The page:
“We just don’t know how [smaller class claims] are going to be interpreted,” Pincus said. “Wal-Mart is, I believe, the extreme example because of the size of the class and the … large number of decision makers involved. There is real question as to how it’s going to be played out going forward.”
Patricia Ann Millett, who heads Akin Gump’s Supreme Court practice in Washington, D.C., said the facts in Dukes are very hard to apply widely.
“The Wal-Mart case was essentially a poster child for a bad class action,” Millett said. “When you have things that are that far off the spectrum,” it’s hard to tell “what will happen in other cases.”
Going forward, plaintiffs’ attorneys will almost certainly be less ambitious than those in Dukes, seeking to certify smaller classes and sub-classes involving claimants with more similar claims.
But some say that could still work to undermine one purpose of class actions: seeking systemic reform, particularly when the defendant is a conglomerate like Wal-Mart.
“After this suit was filed in 2001, Wal-Mart starting changing its policies,” said Melissa Hart, associate professor and director of the Byron White Center for the Study of American Constitutional Law at the University of Colorado Law School in Boulder, Colo. “That is one of the good consequences of class action litigation that you lose when you prevent employees from bringing these types of suits.”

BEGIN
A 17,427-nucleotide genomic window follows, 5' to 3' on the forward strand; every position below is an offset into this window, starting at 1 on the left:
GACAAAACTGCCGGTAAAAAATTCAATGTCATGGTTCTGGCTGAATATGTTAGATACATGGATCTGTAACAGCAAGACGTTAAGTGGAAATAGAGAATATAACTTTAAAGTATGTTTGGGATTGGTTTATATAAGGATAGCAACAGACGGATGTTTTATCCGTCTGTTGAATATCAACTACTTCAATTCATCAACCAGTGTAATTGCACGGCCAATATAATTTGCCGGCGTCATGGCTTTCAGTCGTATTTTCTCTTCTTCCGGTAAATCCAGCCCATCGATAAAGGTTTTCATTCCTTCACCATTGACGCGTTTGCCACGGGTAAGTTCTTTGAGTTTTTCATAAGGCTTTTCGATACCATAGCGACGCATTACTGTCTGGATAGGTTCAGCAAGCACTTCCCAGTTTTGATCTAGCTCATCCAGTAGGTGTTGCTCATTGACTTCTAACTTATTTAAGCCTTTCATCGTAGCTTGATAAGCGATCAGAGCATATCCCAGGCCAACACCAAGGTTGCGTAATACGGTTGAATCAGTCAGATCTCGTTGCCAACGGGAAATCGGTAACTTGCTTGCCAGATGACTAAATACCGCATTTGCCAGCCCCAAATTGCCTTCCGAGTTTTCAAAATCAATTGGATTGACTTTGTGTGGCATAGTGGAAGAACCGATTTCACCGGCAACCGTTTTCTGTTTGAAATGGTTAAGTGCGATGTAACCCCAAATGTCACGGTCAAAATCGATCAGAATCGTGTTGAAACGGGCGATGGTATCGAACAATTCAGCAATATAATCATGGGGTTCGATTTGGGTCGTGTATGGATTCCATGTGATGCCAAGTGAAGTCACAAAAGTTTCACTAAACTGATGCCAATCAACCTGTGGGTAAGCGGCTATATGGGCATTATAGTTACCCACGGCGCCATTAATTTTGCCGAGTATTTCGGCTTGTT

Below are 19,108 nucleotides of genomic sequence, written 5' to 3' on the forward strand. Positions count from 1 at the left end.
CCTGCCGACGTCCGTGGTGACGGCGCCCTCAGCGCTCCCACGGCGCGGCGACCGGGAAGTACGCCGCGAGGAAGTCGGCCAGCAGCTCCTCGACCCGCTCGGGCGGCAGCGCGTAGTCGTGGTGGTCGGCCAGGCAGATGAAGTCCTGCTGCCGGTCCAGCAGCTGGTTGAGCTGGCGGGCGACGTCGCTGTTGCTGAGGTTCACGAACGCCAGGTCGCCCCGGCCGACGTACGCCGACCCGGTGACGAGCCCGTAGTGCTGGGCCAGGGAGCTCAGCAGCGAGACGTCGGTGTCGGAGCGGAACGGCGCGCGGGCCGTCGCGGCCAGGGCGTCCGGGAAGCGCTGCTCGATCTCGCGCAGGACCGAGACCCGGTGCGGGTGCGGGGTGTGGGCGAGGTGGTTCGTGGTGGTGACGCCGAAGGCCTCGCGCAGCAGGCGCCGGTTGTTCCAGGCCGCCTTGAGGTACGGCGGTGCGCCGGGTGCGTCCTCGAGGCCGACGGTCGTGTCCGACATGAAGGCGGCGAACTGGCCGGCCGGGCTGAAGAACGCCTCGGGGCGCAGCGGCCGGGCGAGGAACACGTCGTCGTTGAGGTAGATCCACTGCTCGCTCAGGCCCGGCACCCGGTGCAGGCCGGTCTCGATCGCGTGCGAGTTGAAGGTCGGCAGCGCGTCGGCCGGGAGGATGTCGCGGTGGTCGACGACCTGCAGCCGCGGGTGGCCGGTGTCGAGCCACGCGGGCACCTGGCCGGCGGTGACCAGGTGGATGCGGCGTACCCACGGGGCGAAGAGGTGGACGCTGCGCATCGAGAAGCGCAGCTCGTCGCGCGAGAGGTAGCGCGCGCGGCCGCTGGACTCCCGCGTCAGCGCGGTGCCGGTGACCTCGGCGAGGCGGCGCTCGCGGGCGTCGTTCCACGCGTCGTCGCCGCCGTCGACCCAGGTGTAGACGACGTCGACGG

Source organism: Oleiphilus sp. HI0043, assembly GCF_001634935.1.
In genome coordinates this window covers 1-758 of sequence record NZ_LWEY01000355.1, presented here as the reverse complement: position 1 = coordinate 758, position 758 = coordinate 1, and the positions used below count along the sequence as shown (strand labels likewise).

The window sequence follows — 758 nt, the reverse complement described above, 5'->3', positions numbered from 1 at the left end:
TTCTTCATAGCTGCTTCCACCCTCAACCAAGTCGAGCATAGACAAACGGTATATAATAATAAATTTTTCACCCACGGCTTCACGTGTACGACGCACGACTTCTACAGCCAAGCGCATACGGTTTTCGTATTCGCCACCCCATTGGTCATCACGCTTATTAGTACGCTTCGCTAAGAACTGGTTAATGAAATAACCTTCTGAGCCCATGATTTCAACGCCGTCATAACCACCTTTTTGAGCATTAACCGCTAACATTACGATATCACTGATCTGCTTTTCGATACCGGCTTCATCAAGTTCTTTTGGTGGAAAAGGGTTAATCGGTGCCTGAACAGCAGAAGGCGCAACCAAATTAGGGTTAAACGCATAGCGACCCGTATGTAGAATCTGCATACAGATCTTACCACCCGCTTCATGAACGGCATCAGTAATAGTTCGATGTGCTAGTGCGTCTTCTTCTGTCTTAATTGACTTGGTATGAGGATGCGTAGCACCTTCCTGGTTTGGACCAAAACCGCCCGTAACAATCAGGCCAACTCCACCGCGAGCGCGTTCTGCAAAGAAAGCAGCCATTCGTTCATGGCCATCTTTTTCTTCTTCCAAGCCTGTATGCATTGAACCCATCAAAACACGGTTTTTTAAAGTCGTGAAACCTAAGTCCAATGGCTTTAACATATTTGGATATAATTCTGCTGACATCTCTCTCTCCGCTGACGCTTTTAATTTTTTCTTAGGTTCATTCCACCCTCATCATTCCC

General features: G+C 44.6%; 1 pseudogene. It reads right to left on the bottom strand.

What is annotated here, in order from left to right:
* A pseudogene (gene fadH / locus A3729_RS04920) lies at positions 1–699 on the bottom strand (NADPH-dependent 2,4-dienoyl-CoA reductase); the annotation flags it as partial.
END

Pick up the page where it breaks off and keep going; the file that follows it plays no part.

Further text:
Those denied class status also lose an important litigation tool, Hart said.
“[Class proceedings] really open up discovery to plaintiffs so they can really see the decisions” companies make in hiring and promotions, Hart said. “In an individual case, that type of discovery would not be available.”
But Richard Samp, WLF’s chief legal counsel, said class actions are often used as tools to bully corporations into settling.
“The decision to certify a class is often outcome determinative” as to whether a company will seek to settle, Samp said. Companies, fearing the litigation costs involved in defending class actions, almost uniformly settle once a class has been certified.
“The plaintiffs’ [lawyers] have been bending the rules,” Samp said. “There is at least a hint in the [cases] that the court thought that the plaintiffs had never really intended to try the case, but were using class certification as a way to force a settlement.”
Evan M. Tager, a partner in the Washington, D.C. office of Mayer Brown, said that class actions are not always the best way for aggrieved consumers or employees to seek redress anyway, and that the Supreme Court recognizes that.
“Class actions principally benefit the lawyers, not the class members,” Tager said.
For example, most consumer class actions settle for pennies on the dollar and, as a result, only a tiny fraction of class members bother even to submit a claim. While the amounts at stake in employment class actions may be higher, Wal-Mart doesn’t constitute a major change in law, Tager said.
The court merely rejected an over-expansive reading of class-action certification rules and required that class members have sufficient commonality to proceed, he said.
“Although that holding should prevent the certification of cases in which proof of the named plaintiffs’ claims won’t necessarily establish liability to absent class members, it should have no impact whatever on the kinds of class actions that the drafters of [the class-action rules] contemplated,” Tager said.